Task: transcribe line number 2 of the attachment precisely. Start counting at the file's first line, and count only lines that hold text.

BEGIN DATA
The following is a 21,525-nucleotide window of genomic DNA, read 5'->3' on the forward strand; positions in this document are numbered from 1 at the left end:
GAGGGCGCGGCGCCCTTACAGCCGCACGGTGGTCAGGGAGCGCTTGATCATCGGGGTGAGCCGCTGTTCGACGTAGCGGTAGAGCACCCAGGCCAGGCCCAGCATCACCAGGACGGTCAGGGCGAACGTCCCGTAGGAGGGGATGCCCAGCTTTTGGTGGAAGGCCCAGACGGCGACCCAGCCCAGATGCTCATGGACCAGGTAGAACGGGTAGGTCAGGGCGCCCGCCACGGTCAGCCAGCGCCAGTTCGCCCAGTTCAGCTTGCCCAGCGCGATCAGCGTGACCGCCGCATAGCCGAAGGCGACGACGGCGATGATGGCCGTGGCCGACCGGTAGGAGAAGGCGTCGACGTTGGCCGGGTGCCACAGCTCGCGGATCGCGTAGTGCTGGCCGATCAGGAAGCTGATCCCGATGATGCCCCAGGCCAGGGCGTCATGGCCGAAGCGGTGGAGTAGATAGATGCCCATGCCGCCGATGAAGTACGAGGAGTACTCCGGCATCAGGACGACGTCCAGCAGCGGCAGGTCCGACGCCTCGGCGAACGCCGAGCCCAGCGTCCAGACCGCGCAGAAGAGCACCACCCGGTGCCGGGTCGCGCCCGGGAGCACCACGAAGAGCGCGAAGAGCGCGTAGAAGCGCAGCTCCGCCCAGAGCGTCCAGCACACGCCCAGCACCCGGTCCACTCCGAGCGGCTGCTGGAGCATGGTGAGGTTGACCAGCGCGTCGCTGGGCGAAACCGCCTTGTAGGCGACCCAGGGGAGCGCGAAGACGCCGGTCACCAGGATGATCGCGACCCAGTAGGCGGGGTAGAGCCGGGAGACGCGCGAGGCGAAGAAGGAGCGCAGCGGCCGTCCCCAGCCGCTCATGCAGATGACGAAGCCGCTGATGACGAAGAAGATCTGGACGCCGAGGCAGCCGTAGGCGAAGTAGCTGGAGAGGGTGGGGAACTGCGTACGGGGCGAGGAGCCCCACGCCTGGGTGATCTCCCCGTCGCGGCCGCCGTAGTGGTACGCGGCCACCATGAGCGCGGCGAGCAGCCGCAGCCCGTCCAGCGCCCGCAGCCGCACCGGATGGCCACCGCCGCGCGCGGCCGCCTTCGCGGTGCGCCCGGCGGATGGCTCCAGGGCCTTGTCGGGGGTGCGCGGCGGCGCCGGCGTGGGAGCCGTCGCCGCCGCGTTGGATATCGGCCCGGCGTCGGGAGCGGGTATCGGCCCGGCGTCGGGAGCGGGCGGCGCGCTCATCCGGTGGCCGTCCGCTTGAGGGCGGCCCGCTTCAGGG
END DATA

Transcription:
GAGGGCGCGGCGCCCTTACAGCCGCACGGTGGTCAGGGAGCGCTTGATCATCGGGGTGAGCCGCTGTTCGACGTAGCGGTAGAGCACCCAGGCCAGGCCCAGCATCACCAGGACGGTCAGGGCGAACGTCCCGTAGGAGGGGATGCCCAGCTTTTGGTGGAAGGCCCAGACGGCGACCCAGCCCAGATGCTCATGGACCAGGTAGAACGGGTAGGTCAGGGCGCCCGCCACGGTCAGCCAGCGCCAGTTCGCCCAGTTCAGCTTGCCCAGCGCGATCAGCGTGACCGCCGCATAGCCGAAGGCGACGACGGCGATGATGGCCGTGGCCGACCGGTAGGAGAAGGCGTCGACGTTGGCCGGGTGCCACAGCTCGCGGATCGCGTAGTGCTGGCCGATCAGGAAGCTGATCCCGATGATGCCCCAGGCCAGGGCGTCATGGCCGAAGCGGTGGAGTAGATAGATGCCCATGCCGCCGATGAAGTACGAGGAGTACTCCGGCATCAGGACGACGTCCAGCAGCGGCAGGTCCGACGCCTCGGCGAACGCCGAGCCCAGCGTCCAGACCGCGCAGAAGAGCACCACCCGGTGCCGGGTCGCGCCCGGGAGCACCACGAAGAGCGCGAAGAGCGCGTAGAAGCGCAGCTCCGCCCAGAGCGTCCAGCACACGCCCAGCACCCGGTCCACTCCGAGCGGCTGCTGGAGCATGGTGAGGTTGACCAGCGCGTCGCTGGGCGAAACCGCCTTGTAGGCGACCCAGGGGAGCGCGAAGACGCCGGTCACCAGGATGATCGCGACCCAGTAGGCGGGGTAGAGCCGGGAGACGCGCGAGGCGAAGAAGGAGCGCAGCGGCCGTCCCCAGCCGCTCATGCAGATGACGAAGCCGCTGATGACGAAGAAGATCTGGACGCCGAGGCAGCCGTAGGCGAAGTAGCTGGAGAGGGTGGGGAACTGCGTACGGGGCGAGGAGCCCCACGCCTGGGTGATCTCCCCGTCGCGGCCGCCGTAGTGGTACGCGGCCACCATGAGCGCGGCGAGCAGCCGCAGCCCGTCCAGCGCCCGCAGCCGCACCGGATGGCCACCGCCGCGCGCGGCCGCCTTCGCGGTGCGCCCGGCGGATGGCTCCAGGGCCTTGTCGGGGGTGCGCGGCGGCGCCGGCGTGGGAGCCGTCGCCGCCGCGTTGGATATCGGCCCGGCGTCGGGAGCGGGTATCGGCCCGGCGTCGGGAGCGGGCGGCGCGCTCATCCGGTGGCCGTCCGCTTGAGGGCGGCCCGCTTCAGGG